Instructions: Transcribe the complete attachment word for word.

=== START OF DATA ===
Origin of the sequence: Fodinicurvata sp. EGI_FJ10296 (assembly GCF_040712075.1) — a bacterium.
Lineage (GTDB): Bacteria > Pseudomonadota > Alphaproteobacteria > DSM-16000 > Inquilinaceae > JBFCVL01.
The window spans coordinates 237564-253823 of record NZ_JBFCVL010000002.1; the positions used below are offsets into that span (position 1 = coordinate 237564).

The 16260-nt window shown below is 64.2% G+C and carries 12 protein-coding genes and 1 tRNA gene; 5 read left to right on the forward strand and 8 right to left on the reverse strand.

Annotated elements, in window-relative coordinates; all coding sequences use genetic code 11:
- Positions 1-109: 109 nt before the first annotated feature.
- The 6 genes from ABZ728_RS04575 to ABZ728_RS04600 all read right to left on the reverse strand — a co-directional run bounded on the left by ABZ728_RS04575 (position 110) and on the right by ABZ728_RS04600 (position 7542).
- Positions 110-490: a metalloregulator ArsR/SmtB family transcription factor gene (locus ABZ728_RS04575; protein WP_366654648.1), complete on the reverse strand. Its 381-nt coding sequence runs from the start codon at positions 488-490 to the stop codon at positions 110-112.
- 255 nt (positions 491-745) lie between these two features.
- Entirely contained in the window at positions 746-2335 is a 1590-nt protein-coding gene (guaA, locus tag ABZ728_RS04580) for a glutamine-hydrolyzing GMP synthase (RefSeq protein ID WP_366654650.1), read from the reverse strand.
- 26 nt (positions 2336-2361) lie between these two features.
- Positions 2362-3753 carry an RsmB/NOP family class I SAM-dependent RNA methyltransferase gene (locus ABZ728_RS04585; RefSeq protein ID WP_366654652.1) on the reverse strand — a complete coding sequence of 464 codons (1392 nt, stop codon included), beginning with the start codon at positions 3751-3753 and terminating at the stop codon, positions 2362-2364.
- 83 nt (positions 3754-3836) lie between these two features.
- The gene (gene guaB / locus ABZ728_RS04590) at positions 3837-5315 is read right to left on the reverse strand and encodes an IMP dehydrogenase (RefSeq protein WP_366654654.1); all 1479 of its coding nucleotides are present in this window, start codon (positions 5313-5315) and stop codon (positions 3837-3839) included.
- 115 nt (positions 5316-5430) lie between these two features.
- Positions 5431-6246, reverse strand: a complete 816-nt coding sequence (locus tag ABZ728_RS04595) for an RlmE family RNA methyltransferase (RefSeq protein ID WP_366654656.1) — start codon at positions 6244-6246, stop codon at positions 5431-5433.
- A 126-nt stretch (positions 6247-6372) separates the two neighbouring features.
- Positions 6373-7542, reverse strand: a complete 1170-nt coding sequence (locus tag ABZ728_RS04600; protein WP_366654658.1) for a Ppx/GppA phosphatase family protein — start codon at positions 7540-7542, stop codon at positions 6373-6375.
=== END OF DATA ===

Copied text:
Origin of the sequence: Fodinicurvata sp. EGI_FJ10296 (assembly GCF_040712075.1) — a bacterium.
Lineage (GTDB): Bacteria > Pseudomonadota > Alphaproteobacteria > DSM-16000 > Inquilinaceae > JBFCVL01.
The window spans coordinates 237564-253823 of record NZ_JBFCVL010000002.1; the positions used below are offsets into that span (position 1 = coordinate 237564).

The 16260-nt window shown below is 64.2% G+C and carries 12 protein-coding genes and 1 tRNA gene; 5 read left to right on the forward strand and 8 right to left on the reverse strand.

Annotated elements, in window-relative coordinates; all coding sequences use genetic code 11:
- Positions 1-109: 109 nt before the first annotated feature.
- The 6 genes from ABZ728_RS04575 to ABZ728_RS04600 all read right to left on the reverse strand — a co-directional run bounded on the left by ABZ728_RS04575 (position 110) and on the right by ABZ728_RS04600 (position 7542).
- Positions 110-490: a metalloregulator ArsR/SmtB family transcription factor gene (locus ABZ728_RS04575; protein WP_366654648.1), complete on the reverse strand. Its 381-nt coding sequence runs from the start codon at positions 488-490 to the stop codon at positions 110-112.
- 255 nt (positions 491-745) lie between these two features.
- Entirely contained in the window at positions 746-2335 is a 1590-nt protein-coding gene (guaA, locus tag ABZ728_RS04580) for a glutamine-hydrolyzing GMP synthase (RefSeq protein ID WP_366654650.1), read from the reverse strand.
- 26 nt (positions 2336-2361) lie between these two features.
- Positions 2362-3753 carry an RsmB/NOP family class I SAM-dependent RNA methyltransferase gene (locus ABZ728_RS04585; RefSeq protein ID WP_366654652.1) on the reverse strand — a complete coding sequence of 464 codons (1392 nt, stop codon included), beginning with the start codon at positions 3751-3753 and terminating at the stop codon, positions 2362-2364.
- 83 nt (positions 3754-3836) lie between these two features.
- The gene (gene guaB / locus ABZ728_RS04590) at positions 3837-5315 is read right to left on the reverse strand and encodes an IMP dehydrogenase (RefSeq protein WP_366654654.1); all 1479 of its coding nucleotides are present in this window, start codon (positions 5313-5315) and stop codon (positions 3837-3839) included.
- 115 nt (positions 5316-5430) lie between these two features.
- Positions 5431-6246, reverse strand: a complete 816-nt coding sequence (locus tag ABZ728_RS04595) for an RlmE family RNA methyltransferase (RefSeq protein ID WP_366654656.1) — start codon at positions 6244-6246, stop codon at positions 5431-5433.
- A 126-nt stretch (positions 6247-6372) separates the two neighbouring features.
- Positions 6373-7542, reverse strand: a complete 1170-nt coding sequence (locus tag ABZ728_RS04600; protein WP_366654658.1) for a Ppx/GppA phosphatase family protein — start codon at positions 7540-7542, stop codon at positions 6373-6375.